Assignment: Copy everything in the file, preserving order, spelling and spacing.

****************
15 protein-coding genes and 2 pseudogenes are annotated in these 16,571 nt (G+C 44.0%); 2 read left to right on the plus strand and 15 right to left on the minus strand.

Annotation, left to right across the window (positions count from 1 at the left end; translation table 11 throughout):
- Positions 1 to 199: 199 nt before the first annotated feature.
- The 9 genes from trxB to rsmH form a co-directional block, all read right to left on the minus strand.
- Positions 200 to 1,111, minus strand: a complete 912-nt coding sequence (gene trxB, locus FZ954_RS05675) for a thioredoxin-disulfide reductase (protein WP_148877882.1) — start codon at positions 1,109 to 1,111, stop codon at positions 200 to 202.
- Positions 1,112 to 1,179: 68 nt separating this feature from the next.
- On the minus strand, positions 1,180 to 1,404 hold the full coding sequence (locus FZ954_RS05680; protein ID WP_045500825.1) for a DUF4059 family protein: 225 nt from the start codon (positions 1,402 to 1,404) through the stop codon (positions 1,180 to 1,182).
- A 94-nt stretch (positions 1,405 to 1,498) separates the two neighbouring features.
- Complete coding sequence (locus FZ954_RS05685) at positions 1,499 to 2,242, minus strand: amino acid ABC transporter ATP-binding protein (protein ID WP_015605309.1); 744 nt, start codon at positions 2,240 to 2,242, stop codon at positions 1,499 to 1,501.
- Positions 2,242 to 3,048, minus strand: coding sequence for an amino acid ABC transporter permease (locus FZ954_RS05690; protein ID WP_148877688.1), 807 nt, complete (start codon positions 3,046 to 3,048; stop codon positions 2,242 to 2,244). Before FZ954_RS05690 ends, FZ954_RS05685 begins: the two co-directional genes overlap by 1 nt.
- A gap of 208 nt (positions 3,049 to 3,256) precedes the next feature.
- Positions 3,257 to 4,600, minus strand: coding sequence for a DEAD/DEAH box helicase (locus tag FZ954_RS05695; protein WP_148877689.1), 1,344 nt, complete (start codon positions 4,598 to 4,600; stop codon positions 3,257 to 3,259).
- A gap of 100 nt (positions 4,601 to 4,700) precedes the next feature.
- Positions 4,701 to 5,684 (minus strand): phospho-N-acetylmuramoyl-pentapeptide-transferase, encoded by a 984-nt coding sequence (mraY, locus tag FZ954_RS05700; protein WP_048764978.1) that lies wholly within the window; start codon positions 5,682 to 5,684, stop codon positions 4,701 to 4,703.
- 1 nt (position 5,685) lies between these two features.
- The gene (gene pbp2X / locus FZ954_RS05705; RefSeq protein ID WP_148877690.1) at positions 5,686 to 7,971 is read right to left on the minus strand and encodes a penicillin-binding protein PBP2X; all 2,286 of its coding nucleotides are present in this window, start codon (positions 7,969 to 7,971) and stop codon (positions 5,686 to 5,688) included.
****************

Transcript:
15 protein-coding genes and 2 pseudogenes are annotated in these 16,571 nt (G+C 44.0%); 2 read left to right on the plus strand and 15 right to left on the minus strand.

Annotation, left to right across the window (positions count from 1 at the left end; translation table 11 throughout):
- Positions 1 to 199: 199 nt before the first annotated feature.
- The 9 genes from trxB to rsmH form a co-directional block, all read right to left on the minus strand.
- Positions 200 to 1,111, minus strand: a complete 912-nt coding sequence (gene trxB, locus FZ954_RS05675) for a thioredoxin-disulfide reductase (protein WP_148877882.1) — start codon at positions 1,109 to 1,111, stop codon at positions 200 to 202.
- Positions 1,112 to 1,179: 68 nt separating this feature from the next.
- On the minus strand, positions 1,180 to 1,404 hold the full coding sequence (locus FZ954_RS05680; protein ID WP_045500825.1) for a DUF4059 family protein: 225 nt from the start codon (positions 1,402 to 1,404) through the stop codon (positions 1,180 to 1,182).
- A 94-nt stretch (positions 1,405 to 1,498) separates the two neighbouring features.
- Complete coding sequence (locus FZ954_RS05685) at positions 1,499 to 2,242, minus strand: amino acid ABC transporter ATP-binding protein (protein ID WP_015605309.1); 744 nt, start codon at positions 2,240 to 2,242, stop codon at positions 1,499 to 1,501.
- Positions 2,242 to 3,048, minus strand: coding sequence for an amino acid ABC transporter permease (locus FZ954_RS05690; protein ID WP_148877688.1), 807 nt, complete (start codon positions 3,046 to 3,048; stop codon positions 2,242 to 2,244). Before FZ954_RS05690 ends, FZ954_RS05685 begins: the two co-directional genes overlap by 1 nt.
- A gap of 208 nt (positions 3,049 to 3,256) precedes the next feature.
- Positions 3,257 to 4,600, minus strand: coding sequence for a DEAD/DEAH box helicase (locus tag FZ954_RS05695; protein WP_148877689.1), 1,344 nt, complete (start codon positions 4,598 to 4,600; stop codon positions 3,257 to 3,259).
- A gap of 100 nt (positions 4,601 to 4,700) precedes the next feature.
- Positions 4,701 to 5,684 (minus strand): phospho-N-acetylmuramoyl-pentapeptide-transferase, encoded by a 984-nt coding sequence (mraY, locus tag FZ954_RS05700; protein WP_048764978.1) that lies wholly within the window; start codon positions 5,682 to 5,684, stop codon positions 4,701 to 4,703.
- 1 nt (position 5,685) lies between these two features.
- The gene (gene pbp2X / locus FZ954_RS05705; RefSeq protein ID WP_148877690.1) at positions 5,686 to 7,971 is read right to left on the minus strand and encodes a penicillin-binding protein PBP2X; all 2,286 of its coding nucleotides are present in this window, start codon (positions 7,969 to 7,971) and stop codon (positions 5,686 to 5,688) included.